Saturday, December 8, 2012
Not sure what to do with this...
So I just played yet another game written the year I was born, Ysgarth 2nd Edition. A lot of the people I played with seemed to think that this game was "mind numbingly complicated", however it actually wasn't that bad. Actually, from the perspective of someone who likes playing with mechanics, it had some interesting features.
First, every ability, skill, etc. is derived from one or more pools of points...which are randomly determined. So, rather than having "72 point buy" or the like (which has become popular in modern iterations of D&D because it improves "balance"), your number of points has a degree of randomness to it. Another piece I found interesting was the idea that multiple, seemingly un-related attributes (including your character's height and weight) determine all of your other statistics (not unlike Burning Wheel).
Likewise, the system is "pseudo-classless", which is to say that while you have to declare a class (or classes), any class may learn skills from any other class (so you could have an berserker that can lob fireballs, or a necromancer running around in full plate armor).
I must admit though, that the combat system was painfully complex...roll a die, compare it to 3 or 4 tables to see if you hit, then roll anything from 1d200 to 1d1000 to see which part of the body you strike, compare that to the armor worn on that part of the body, then roll some combination of dice to determine damage (where some combination equals any that would add up to your max damage, so max 12 would be 1d12, 2d6, 3d4, 4d3, 1d6 + 2d3, etc., as the player desires). There are several places where it gives the person rolling the freedom to determine the curve of his roll in this way, allowing the player to choose whether he's willing to increase the likelihood that his roll will only be average in exchange for negating the probability of extremely low rolls.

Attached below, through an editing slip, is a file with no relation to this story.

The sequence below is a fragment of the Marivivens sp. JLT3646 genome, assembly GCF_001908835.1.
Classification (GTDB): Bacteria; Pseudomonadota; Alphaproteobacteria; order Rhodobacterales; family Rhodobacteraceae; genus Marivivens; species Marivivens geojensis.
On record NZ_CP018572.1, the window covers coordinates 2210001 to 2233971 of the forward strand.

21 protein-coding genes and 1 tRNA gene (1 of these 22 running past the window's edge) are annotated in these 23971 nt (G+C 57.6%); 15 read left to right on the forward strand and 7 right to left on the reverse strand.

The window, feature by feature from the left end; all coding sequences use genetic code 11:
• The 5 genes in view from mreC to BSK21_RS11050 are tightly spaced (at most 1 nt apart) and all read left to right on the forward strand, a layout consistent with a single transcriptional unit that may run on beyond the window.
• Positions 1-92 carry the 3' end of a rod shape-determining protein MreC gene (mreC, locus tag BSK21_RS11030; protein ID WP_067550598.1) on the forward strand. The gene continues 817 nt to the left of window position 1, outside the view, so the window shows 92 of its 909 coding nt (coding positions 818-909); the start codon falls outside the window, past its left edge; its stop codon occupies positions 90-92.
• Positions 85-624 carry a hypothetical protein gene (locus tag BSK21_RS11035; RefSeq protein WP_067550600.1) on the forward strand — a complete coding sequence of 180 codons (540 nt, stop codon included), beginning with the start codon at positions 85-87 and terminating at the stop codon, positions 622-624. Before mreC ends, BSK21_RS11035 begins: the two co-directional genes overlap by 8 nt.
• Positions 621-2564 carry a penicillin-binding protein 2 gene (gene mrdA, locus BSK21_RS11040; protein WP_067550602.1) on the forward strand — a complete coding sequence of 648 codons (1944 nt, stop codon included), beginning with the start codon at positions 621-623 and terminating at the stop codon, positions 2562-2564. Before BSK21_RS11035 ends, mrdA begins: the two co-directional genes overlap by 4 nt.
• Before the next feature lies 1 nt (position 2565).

From playing it seemed like a lot of the complexity in character creation that was bothering the other players could be extrapolated away with a simple spreadsheet (by having it auto-calculate all the derived values such as missile rating, hit points, saving throws, etc). While I'm not sure what I plan to do with this game, I do want to spend more time messing with the system, so I think this (creating the character-generating spreadsheet...or maybe even a ruby/perl script) might be my first step.